Plus, since we are traveling, we have the chance to connect with other family members we don’t often see. We’ve been able to visit my cousins in California and Colorado and even parked our RV at my great aunt’s house in Michigan.

And instead of visiting our parents for a few days around the holidays, we can drive our RV to their house and park in the driveway which means we can enjoy time with family and still have the comforts of our own home.

10. More opportunities will find you.

It isn’t common to live and work full-time on the road.

While this fact may make it harder to tell your friends and family that you’re ditching suburbia to travel full-time, it also makes you extremely memorable. This is especially helpful if you’re running your own business or starting a side hustle to get freelance gigs from the road.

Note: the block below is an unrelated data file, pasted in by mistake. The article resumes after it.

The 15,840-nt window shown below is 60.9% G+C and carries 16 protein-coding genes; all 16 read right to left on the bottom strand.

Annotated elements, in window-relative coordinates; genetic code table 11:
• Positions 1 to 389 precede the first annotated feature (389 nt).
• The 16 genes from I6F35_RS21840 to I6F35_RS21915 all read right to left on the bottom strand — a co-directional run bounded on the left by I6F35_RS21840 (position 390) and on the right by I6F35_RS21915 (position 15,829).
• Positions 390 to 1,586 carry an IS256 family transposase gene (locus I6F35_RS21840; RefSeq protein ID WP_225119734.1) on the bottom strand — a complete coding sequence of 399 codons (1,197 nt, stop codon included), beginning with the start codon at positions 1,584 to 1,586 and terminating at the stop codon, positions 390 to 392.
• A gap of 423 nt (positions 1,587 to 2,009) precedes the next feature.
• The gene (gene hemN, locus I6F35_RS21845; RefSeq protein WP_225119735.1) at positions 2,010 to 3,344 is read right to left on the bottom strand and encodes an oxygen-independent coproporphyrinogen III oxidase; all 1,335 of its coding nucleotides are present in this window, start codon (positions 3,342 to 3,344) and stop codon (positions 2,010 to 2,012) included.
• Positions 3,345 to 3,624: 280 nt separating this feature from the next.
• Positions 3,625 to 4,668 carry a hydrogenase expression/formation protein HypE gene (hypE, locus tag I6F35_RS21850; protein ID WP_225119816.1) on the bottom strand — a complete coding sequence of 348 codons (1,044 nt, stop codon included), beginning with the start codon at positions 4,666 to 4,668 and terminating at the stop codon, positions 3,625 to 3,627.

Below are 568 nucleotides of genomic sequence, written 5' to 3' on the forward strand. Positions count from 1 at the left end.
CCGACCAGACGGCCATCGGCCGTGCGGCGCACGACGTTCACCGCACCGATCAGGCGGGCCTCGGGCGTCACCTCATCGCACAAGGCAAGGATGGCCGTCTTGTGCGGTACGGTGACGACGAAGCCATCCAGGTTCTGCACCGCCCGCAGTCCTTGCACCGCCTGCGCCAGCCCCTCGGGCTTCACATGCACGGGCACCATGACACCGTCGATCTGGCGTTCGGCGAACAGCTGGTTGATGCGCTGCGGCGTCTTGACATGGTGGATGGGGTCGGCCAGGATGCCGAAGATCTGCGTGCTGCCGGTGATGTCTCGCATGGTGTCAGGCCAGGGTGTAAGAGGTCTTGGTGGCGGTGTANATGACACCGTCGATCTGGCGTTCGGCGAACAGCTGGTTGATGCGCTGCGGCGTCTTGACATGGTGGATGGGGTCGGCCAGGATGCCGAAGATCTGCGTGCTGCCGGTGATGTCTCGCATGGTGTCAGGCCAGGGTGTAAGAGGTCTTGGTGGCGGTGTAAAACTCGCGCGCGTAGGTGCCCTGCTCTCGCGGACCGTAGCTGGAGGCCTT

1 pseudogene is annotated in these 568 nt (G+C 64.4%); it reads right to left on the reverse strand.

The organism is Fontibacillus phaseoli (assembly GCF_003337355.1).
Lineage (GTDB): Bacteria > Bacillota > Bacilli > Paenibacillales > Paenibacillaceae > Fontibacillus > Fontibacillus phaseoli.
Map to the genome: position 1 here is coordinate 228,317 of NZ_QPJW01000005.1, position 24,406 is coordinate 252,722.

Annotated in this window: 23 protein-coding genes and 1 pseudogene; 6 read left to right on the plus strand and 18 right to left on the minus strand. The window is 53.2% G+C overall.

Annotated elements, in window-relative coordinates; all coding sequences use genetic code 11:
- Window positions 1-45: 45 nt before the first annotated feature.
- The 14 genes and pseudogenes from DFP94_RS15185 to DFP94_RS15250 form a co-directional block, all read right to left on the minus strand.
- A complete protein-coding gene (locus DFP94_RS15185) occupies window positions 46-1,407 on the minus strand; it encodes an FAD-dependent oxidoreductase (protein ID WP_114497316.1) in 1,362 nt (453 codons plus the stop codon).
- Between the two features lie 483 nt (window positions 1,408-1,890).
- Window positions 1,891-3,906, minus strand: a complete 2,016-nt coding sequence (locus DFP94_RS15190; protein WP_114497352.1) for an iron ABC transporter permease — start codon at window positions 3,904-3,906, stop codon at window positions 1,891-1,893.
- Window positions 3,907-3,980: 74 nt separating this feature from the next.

People remember us as the random kids who travel the country in an RV.

And businesses want to work with people who have proven that they aren’t afraid to take risks and make big things happen. Nothing says I do big things like moving into an RV and traveling full-time. It’s like a free billboard saying that you’re fearless and willing to work to make stuff happen.

This has been one of our biggest assets for growing our business and our blog. We’ve had opportunities to film tv shows, be interviewed by national and international news outlets, and partner with major companies in the industry like Winnebago, Jellystone, and RV Share.

We didn’t even start our business until we were already traveling full-time. It was something that our location independent lifestyle made possible.